“Very successful people say no to almost everything” — Warren Buffett
“The difference between successful people and really successful people is that really successful people say no to almost everything.”
— Warren Buffett
We all know focus leads to greater success. Yet, most people dilute their focus by saying yes when they should be saying no.
Whether we are driven by the fear of missing out or by the urge of pleasing others, saying yes too often weakens our personality.
The more often you say yes to something, the weaker your yes becomes. The more projects you take on, the fewer your available energy for every single of those projects.
To make a change in the world, you must learn to say no.
And while the first no seems daunting, it’ll become easier every time you say it. Just like anything in life, saying no is a skill you can learn.
And once you have a repertoire for “no’s” at your disposal, you can adapt and use them for your needs.
Here are 14 curated ways to say no with instructive examples on when to use them.
1. Thanks for reaching out. I appreciate the thought, but my priorities are elsewhere.
This no is clear and concise. You can use it for any casual invite or idea. When you feel the urge to help, you can also offer an alternative solution.
For example, if somebody is asking you for advice, point them towards a book you like, an article you wrote, or a podcast episode you recorded.
2. This sounds super exciting, but unfortunately, I can’t find the time.
The key to an effective “no” is not to get lost in over-explaining. Every extra justification will weaken your no.
Instead, make a straightforward statement. By saying you can’t find the time, you won’t open the room for negotiation.
While in truth, “can’t find the time” is a more respectful way to say, “I don’t find it important enough,” most people won’t question your reply.
3. I’m flattered you considered me, but regrettably, I’ll have to pass this time.
This one is my favorite “no” to hear. I got it countless times from speakers I requested while organizing a startup conference in Vienna.
I love it because the prase shows appreciation and leaves the door open for future opportunities. “This time” implies there might be the next time.
It’ll be more comfortable for the opposite person to accept your “no” when you leave the door open for future collaboration.
4. No thanks, I won’t be able to make it.
This one is short and requires confidence. The shorter your “no,” the harder it is to say. A brief, gracious “no” takes practice.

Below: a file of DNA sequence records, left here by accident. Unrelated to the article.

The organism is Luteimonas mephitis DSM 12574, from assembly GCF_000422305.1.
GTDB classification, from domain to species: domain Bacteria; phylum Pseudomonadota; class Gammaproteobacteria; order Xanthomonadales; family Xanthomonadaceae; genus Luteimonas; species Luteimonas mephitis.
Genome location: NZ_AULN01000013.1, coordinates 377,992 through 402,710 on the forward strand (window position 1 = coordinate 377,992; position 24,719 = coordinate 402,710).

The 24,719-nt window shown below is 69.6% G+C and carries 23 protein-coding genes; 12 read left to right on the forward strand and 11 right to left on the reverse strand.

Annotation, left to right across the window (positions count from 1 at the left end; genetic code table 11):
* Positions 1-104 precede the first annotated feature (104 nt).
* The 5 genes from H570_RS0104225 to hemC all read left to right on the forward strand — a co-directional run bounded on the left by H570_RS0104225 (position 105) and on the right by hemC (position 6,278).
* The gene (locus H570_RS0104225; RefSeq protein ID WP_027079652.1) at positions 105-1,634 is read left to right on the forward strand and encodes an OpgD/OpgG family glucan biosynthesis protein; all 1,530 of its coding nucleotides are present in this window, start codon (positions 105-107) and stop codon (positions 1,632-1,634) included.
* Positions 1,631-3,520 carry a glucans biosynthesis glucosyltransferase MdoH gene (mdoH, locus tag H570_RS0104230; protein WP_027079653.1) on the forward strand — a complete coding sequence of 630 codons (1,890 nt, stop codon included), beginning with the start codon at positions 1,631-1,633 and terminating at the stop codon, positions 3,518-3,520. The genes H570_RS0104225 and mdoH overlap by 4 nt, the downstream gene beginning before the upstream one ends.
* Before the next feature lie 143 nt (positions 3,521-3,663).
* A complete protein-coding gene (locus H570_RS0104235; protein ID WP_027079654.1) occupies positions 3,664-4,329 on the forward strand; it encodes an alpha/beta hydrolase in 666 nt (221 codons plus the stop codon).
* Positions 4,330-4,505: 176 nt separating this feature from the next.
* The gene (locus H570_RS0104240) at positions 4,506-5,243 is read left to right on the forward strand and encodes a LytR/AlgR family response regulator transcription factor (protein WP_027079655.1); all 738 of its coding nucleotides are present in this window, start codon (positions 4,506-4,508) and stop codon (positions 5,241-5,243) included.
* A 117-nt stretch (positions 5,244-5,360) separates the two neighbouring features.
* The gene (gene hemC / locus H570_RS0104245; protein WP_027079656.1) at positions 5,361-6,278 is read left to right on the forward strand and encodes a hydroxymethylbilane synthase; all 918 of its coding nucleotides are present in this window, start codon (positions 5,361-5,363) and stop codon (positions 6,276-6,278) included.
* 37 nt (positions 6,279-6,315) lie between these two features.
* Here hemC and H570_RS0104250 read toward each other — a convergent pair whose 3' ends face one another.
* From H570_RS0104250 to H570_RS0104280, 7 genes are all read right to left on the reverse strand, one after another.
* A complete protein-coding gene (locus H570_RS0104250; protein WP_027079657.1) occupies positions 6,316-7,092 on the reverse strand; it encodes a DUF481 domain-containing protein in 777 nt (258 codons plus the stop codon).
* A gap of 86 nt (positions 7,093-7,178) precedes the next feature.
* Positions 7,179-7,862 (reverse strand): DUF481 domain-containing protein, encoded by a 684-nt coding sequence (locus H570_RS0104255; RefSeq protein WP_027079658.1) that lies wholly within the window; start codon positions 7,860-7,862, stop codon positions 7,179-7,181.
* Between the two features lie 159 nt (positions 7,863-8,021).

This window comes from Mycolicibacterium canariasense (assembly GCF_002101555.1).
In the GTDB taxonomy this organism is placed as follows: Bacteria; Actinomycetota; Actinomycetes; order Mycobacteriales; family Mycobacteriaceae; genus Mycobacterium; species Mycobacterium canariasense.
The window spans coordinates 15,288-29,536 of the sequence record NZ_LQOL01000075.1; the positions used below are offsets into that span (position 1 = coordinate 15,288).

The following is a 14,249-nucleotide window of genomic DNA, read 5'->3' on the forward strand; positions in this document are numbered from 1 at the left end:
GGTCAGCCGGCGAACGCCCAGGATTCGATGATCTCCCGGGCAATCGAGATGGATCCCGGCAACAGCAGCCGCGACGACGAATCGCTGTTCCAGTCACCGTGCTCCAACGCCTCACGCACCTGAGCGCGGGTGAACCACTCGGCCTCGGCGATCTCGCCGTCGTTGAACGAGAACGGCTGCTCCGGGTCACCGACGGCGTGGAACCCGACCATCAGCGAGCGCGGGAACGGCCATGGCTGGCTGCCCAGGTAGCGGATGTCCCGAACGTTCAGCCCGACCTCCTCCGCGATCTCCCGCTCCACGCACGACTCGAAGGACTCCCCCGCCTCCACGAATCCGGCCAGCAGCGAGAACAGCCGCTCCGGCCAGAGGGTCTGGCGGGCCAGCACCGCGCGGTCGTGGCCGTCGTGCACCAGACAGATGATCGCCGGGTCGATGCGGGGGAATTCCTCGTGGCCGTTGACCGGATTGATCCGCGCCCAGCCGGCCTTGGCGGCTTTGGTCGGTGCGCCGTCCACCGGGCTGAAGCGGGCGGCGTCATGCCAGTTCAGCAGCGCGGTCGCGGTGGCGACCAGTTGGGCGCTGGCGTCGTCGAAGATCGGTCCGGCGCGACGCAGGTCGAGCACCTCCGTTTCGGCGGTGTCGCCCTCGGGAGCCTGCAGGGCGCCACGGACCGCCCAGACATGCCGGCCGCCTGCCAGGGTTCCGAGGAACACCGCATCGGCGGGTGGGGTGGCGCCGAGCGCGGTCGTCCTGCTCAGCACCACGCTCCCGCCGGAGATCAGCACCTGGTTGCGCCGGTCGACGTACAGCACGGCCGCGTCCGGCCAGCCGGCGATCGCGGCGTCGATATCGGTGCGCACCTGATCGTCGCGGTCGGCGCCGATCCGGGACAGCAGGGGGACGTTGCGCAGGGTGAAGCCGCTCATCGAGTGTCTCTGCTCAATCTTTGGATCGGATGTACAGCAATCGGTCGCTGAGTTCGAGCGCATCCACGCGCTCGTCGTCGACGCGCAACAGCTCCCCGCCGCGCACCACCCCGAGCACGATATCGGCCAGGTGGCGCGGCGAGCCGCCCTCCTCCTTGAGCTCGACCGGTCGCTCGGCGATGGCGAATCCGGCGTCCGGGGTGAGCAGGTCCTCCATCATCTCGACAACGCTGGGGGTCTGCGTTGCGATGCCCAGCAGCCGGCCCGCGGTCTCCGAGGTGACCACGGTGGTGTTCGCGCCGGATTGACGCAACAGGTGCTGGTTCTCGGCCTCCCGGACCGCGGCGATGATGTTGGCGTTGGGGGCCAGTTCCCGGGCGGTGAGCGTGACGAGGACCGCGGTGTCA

But once you dare to speak it out loud, you’ll be able to repeat it the next time.
5. Regrettably, I’m not able to. I can‘t set aside the time needed.
While still short, this way to say “no” demonstrates you thought the option through. It’s a great combination of logic and empathy.
You assessed the time that’d be needed to complete the ask and measured it against your available time. This “no” is a logical, thoughtful conclusion.
Yet, the use of “regrettably” demonstrates your empathy. You would have loved to, but you can’t.
“The wisdom of life consists in the elimination of non-essentials.”
— Lin Yutang
6. No, but I know someone that might be a fit for that. I’ll email you their information.
This one shifts the focus from your reply to a new person. This one works great when you don’t have a respectful reason to say no.
You let the other person know you can’t while still offering an alternative solution.
Instead of worrying why you said no, your counterpart would shift the energy towards the new option on the table.
7. I wish I could help you out, but already committed to other projects. I’ll let you know if something changes.
This phrase shows your competence. It demonstrates you’re clear about your priorities. At the same time, you offer empathy as you state you wish you could help.
It shows your yes is a hell yes. It shows when you say yes to something; your commitment equals 100%.
By briefly explaining your why the other person will understand and accept your respectful no.
“Nothing is less productive than to make more efficient what should not be done at all.”
— Peter Drucker
8. Thank you so much for asking. Can you keep me on your list for next year?